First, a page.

A few hours after Bill Clinton made an appearance in Camden County to campaign for his wife, two of Obama’s most prominent supporters – one from the north and one from the south – held a conference call to extol the virtues of their chosen candidate.
Newark Mayor Cory Booker – an early Obama backer—did not attend the Clinton rally today, where the former president toned down the attacks on his candidate that many speculate hurt his wife in South Carolina.
And Obama campaign spokeswoman Shannon Gilson said that, beginning tomorrow, the campaign will begin running a television spot in the New York and Philadelphia markets.
The ad features Caroline Kennedy comparing Obama to her father, former President John F. Kennedy.
Booker stopped short of condemning Bill Clinton’s comparison a few days ago between Obama’s win in South Carolina with Jesse Jackson’s primary victories there in 1984 and 1988, but said that it was meant to downplay the seriousness of the victory.
“It’s not a pulling of the race card unnecessarily, but I think it’s trying to compare Barack Obama to another candidate whose campaign did not emerge in victory,” said Booker. “I think Bill Clinton is obviously trying to go out there and say the things that are more attacking in tone, leaving Hillary Clinton to be above all that.”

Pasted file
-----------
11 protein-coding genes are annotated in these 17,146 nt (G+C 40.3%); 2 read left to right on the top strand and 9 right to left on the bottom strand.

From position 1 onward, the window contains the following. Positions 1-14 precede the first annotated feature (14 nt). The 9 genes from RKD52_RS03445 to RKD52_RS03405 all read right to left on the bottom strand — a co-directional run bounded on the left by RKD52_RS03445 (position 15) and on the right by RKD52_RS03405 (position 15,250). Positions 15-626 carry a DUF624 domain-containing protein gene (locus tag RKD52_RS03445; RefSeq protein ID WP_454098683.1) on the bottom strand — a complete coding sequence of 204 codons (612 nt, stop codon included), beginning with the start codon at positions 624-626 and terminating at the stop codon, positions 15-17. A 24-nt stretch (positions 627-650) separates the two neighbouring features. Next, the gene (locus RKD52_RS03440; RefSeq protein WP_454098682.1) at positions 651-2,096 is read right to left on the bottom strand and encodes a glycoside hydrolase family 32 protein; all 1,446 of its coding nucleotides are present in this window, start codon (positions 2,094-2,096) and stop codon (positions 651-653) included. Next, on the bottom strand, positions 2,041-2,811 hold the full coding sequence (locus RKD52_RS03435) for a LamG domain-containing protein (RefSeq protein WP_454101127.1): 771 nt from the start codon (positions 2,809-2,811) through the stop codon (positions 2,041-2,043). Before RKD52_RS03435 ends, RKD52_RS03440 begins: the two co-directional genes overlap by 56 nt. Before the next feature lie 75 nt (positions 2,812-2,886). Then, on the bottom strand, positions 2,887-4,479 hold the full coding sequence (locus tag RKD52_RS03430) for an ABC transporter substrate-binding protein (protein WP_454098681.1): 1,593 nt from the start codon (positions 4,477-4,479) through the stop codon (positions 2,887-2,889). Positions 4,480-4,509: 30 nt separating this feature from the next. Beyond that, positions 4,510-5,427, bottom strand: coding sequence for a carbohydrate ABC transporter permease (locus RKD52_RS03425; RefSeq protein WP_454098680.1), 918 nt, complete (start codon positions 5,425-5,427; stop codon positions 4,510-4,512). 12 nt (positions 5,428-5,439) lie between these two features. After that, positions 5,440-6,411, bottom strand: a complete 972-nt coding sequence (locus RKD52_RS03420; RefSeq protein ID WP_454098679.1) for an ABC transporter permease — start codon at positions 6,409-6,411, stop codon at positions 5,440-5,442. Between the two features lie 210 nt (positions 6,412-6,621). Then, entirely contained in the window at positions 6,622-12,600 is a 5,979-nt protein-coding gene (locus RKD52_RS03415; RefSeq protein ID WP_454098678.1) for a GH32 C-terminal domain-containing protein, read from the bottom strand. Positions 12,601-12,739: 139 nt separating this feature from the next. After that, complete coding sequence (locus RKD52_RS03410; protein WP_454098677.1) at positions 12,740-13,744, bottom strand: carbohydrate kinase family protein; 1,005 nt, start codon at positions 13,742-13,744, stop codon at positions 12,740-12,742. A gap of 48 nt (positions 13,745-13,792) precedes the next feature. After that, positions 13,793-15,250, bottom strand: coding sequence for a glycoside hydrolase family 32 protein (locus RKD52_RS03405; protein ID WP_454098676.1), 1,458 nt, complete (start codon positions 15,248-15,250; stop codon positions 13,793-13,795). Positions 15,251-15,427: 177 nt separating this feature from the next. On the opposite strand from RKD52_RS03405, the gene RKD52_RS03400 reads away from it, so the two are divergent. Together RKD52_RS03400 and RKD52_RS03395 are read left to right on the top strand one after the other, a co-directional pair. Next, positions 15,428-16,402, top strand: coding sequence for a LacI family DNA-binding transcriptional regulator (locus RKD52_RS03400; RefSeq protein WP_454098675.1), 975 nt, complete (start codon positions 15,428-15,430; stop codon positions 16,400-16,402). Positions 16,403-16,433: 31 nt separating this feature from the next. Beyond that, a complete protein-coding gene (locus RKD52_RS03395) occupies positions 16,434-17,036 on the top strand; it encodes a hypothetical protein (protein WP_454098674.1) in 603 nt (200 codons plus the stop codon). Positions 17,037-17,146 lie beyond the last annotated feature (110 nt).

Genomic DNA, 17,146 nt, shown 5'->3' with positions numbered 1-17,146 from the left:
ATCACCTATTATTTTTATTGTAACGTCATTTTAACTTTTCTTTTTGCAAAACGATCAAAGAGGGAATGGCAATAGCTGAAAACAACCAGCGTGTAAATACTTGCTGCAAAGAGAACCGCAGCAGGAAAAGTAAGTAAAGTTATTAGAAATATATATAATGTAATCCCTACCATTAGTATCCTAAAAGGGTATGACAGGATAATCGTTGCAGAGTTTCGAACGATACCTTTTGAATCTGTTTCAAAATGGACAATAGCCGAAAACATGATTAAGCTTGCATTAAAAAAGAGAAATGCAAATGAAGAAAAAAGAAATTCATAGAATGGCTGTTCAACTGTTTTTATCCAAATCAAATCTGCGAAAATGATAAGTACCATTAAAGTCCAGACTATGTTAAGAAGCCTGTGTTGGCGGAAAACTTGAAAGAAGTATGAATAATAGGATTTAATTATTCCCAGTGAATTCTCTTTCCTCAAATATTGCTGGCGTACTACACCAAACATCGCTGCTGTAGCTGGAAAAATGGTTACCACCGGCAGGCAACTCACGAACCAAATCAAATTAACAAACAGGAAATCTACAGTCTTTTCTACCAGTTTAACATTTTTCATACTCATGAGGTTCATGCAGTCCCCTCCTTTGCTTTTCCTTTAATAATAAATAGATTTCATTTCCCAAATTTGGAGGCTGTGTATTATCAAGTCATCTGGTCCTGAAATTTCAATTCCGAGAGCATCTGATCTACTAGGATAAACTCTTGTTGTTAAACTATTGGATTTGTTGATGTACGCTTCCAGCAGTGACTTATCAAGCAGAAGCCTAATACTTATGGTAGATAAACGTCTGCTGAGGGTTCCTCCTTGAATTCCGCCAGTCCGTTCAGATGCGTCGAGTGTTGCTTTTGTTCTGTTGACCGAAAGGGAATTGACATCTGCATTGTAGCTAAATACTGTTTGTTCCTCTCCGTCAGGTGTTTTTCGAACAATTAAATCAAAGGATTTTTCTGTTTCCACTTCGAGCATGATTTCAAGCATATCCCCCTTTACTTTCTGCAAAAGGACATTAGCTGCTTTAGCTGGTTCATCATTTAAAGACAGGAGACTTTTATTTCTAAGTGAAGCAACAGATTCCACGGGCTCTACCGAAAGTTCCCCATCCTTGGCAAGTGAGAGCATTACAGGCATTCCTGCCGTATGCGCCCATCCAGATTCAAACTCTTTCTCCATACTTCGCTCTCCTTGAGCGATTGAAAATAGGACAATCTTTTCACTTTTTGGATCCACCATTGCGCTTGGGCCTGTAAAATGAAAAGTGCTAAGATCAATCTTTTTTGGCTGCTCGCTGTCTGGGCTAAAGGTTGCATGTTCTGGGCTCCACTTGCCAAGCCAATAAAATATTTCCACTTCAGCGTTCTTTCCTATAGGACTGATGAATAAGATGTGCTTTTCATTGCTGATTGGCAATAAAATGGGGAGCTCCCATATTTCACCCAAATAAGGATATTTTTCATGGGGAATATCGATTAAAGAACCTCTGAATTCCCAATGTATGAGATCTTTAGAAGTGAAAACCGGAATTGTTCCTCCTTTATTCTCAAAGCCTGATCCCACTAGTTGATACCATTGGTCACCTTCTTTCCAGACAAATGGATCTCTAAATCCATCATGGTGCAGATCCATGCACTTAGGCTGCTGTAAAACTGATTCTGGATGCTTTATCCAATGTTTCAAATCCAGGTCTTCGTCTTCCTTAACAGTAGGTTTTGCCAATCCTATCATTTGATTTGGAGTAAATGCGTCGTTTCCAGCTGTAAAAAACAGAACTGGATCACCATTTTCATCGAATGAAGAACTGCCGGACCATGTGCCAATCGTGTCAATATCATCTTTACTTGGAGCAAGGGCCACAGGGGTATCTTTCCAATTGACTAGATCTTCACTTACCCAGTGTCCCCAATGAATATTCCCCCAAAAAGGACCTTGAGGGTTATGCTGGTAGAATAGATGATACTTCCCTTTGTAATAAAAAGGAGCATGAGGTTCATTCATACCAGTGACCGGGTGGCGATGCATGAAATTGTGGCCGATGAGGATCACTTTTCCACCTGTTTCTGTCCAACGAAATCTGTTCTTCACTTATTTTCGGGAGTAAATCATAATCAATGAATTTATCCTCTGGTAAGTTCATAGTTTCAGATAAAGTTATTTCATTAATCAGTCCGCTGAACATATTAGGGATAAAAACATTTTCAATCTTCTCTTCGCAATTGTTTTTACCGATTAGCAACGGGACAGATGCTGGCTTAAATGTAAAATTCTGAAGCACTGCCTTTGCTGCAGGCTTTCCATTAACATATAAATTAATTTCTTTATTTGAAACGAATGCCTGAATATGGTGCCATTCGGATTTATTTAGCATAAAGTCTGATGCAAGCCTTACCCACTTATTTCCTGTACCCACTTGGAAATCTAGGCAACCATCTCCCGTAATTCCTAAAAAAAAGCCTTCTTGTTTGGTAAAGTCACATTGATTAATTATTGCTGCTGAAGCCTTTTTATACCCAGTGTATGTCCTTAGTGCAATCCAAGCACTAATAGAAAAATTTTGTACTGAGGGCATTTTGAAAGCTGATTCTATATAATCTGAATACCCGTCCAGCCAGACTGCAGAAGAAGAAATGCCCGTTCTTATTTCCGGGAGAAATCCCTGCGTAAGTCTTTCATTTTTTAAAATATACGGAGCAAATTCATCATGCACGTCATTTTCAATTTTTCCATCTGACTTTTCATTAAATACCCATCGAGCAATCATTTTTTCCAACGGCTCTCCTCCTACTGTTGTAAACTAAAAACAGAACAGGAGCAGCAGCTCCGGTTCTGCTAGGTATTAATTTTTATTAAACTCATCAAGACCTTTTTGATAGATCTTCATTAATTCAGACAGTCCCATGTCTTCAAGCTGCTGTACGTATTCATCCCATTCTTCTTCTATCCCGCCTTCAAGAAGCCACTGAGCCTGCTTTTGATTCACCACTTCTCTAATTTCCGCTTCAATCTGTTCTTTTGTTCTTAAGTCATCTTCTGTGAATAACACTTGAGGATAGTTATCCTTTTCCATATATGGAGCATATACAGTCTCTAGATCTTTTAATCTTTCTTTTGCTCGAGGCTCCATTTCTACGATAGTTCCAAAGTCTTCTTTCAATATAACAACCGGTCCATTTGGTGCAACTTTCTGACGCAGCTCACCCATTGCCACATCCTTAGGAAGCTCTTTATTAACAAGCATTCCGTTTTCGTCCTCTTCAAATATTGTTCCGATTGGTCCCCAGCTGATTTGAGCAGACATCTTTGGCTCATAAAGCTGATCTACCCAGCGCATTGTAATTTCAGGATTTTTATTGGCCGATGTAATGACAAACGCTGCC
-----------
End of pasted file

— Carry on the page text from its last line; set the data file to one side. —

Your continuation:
Had Booker, who’s ill, attended the rally, he may have been pleased to see that Clinton had significantly altered his tone away from attacks on Obama.
State Sen. John Adler said that Obama’s victory in South Carolina coudn’t be downplayed as merely appealing to black voters.
“It strikes me that South Carolina is not entirely the same demographically as Iowa,” said Adler. “And yet Barack Obama did very well in Iowa, did very well in South Carolina. We’ve had four states so far and the bigger two have gone for Barack Obama.”
Although the Clinton rally was on Adler’s home turf, he didn’t attend either.
“I’m sure they’re all enormously disappointed I wasn’t there, but I’m sure they managed to get by with my absence,” he said when reached after the conference call.